Thursday, February 14, 2019

My Liberator review of Jonathan Coe's Middle England

Having disposed of Lord Bonkers, I can post my review article on Jonathan Coe'e Midland England from the current Liberator.

These two photographs of Bridgnorth appear with it in the magazine, albeit it in black and white.

Middle England
Jonathan Coe
Viking, 2018, £16.99

I was taking a short holiday at the Prince Rupert Hotel in Shrewsbury and planning my days out – Ludlow or Much Wenlock? Ironbridge or Bishop’s Castle? – when the August 2011 riots broke out. The news of arson, looting and murder in London, Birmingham and Leicester came from a completely different country, but it is a country we are all living in today.

Perhaps the feeling that the times are out of joint and the certainties you grew up with no longer apply is an inevitable accompaniment of growing older, but English society and English politics have changed to an extraordinary degree in the last 10 years. It is that change and that sense of middle-aged disconnection that are the subject of Jonathan Coe’s new novel.

Middle England is the slightly unexpected sequel to The Rotters’ Club and The Closed Circle, and deals with the struggles of some of the cast of those novels living through the run up to and aftermath of the referendum on British membership of the European Union. The action of the novel takes place between April 2010 and September 2018, and I can be so precise because the action dated to a month and year throughout.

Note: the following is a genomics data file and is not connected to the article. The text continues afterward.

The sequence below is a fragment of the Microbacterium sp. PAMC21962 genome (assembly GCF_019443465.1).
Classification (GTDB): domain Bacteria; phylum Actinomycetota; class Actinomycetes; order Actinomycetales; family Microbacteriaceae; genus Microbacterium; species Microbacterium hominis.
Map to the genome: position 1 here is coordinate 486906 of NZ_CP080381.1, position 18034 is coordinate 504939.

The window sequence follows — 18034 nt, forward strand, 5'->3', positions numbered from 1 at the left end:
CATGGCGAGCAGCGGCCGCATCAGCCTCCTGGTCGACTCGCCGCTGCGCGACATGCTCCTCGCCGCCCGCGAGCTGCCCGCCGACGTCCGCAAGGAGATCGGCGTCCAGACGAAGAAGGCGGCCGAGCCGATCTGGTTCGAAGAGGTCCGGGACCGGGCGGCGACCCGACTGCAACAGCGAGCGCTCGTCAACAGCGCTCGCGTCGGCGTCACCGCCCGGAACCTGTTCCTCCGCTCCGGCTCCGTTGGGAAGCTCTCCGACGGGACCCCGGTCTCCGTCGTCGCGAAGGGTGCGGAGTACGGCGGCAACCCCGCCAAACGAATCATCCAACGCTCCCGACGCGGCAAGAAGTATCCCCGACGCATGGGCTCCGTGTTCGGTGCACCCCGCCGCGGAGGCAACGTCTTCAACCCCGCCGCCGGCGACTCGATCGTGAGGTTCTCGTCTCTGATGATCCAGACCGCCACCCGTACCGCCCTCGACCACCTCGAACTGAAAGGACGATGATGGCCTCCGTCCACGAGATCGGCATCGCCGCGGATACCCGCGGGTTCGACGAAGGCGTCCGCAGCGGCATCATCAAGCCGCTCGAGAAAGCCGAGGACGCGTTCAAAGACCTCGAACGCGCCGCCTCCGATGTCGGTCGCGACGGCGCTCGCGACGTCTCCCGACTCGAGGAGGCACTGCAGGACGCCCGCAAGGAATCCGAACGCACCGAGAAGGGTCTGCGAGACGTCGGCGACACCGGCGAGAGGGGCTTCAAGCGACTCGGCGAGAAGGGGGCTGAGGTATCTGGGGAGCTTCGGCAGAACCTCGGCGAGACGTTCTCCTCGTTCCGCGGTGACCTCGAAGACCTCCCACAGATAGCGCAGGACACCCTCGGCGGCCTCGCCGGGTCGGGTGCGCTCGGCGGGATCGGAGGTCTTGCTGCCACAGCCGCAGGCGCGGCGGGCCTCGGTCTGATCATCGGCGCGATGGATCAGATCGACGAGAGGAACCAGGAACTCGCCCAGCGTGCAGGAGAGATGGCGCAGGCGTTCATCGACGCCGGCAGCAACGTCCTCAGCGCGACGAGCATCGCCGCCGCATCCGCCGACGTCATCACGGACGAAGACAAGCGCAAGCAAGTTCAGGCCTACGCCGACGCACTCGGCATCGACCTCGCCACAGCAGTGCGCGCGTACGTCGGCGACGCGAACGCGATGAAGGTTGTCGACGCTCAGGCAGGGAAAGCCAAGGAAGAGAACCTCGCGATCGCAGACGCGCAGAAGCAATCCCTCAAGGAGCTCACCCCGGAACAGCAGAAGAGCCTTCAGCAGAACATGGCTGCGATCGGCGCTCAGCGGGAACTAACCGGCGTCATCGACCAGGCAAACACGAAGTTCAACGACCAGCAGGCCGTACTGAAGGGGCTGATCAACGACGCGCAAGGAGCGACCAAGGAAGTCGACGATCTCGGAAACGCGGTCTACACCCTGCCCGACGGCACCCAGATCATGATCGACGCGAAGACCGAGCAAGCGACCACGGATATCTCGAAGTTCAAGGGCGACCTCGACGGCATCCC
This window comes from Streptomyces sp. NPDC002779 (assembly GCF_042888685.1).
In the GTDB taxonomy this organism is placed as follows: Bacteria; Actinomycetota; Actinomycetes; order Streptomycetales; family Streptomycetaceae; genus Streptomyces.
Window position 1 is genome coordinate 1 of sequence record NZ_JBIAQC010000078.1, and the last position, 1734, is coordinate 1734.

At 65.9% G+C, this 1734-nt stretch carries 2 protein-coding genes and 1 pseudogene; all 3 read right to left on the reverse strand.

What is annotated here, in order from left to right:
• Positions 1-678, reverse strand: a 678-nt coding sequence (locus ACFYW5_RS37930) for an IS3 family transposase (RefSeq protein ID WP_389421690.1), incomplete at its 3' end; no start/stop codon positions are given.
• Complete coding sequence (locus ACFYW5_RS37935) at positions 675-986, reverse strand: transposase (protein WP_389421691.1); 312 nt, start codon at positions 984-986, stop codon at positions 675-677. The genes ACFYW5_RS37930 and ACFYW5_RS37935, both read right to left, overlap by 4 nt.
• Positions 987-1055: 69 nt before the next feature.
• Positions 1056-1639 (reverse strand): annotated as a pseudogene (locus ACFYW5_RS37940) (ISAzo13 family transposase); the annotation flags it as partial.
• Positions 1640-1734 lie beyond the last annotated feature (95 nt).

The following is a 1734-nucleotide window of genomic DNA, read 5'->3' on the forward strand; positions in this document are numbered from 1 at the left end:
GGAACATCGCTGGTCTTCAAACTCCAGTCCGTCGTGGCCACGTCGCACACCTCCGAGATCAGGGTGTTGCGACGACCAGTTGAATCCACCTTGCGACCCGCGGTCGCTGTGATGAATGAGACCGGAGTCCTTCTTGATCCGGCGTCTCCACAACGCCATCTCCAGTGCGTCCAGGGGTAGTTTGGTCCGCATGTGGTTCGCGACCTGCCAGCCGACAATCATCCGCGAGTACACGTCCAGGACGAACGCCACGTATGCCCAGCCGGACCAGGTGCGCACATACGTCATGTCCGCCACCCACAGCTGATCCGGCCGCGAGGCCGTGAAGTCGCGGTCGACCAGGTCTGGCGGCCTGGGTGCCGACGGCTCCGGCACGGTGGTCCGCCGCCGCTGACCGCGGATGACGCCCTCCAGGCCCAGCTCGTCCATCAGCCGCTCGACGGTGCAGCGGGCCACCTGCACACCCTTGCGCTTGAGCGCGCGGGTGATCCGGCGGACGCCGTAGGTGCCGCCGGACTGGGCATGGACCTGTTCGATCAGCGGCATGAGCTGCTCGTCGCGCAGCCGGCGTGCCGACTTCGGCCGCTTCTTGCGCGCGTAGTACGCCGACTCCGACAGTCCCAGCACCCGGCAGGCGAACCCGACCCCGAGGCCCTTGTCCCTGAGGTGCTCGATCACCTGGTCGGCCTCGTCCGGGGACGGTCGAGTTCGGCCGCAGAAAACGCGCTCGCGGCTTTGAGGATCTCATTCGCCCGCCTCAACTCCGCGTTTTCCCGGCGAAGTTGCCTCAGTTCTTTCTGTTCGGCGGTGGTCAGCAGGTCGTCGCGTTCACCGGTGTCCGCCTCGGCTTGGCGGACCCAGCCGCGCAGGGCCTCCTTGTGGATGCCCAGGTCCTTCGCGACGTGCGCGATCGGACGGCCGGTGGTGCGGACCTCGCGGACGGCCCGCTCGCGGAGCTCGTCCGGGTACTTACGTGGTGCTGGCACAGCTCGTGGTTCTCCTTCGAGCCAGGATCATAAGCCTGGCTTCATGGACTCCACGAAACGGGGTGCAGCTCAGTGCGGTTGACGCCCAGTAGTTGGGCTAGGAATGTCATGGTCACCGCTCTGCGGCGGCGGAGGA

It finds Benjamin Trotter, the unheroic hero of the trilogy, living in a converted mill house on the banks of the Severn north of Shrewsbury. The towns and villages he passes through on the drive to or from his widowed father’s house – Bridgnorth, Alveley, Quatt, Much Wenlock and Cressage – are an incantation that runs through the book.

Coe means business here, which threatened to be disappointing to someone who enjoys his more fantastic register, as displayed most famously in What A Carve Up!, but Middle England is a funny book as well as a serious one.  Here is the Conservative spin doctor Nigel, a new character introduced in this book, who is presented throughout as a laidback admirer of Cameron. Until:
“Cameron,” said Nigel, his face twisting. “What a twat. What a grade-one, first-class, copper-bottomed arsehole. Sitting in his fucking shed writing his memoirs. Look at the mess he’s left behind. Everyone at each other’s throats. Foreigners being shouted at in the street. Being attacked on the bus and told to go back where they came from. Anyone who doesn’t toe the line being called traitors and enemies of the people. Cameron broke the country, Doug. He broke the country and ran away!”
Coe is fair to his characters – come to that, the paragraph above is entirely fair to David Cameron. So, while Benjamin’s father is not above the odd racist remark, his confusion when he finds that the Longbridge car factory is no longer there has the nobility of a Lear:
“Whatever happened to all that? It was bad enough when I was working here. Every man for himself, survival of the fittest, I’m all right Jack. That’s what was starting to take over. But now it’s even worse . . . fancy clothes and Prosecco bars and bloody . . . packets of salad. We’ve gone soft, that’s the problem. No wonder the rest of the world’s laughing at us.
It wasn’t laughing at us, of course, though it may be now.

What this episode does bring out is the way that support for Brexit was closely aligned with a distrust of the ethics and outward appearances of social liberalism. A review of the novel for Politics Means Politics by Chris Grey makes the same point, noting how, in the experience of many people, that liberalism too often consists in Them telling you what you cannot do: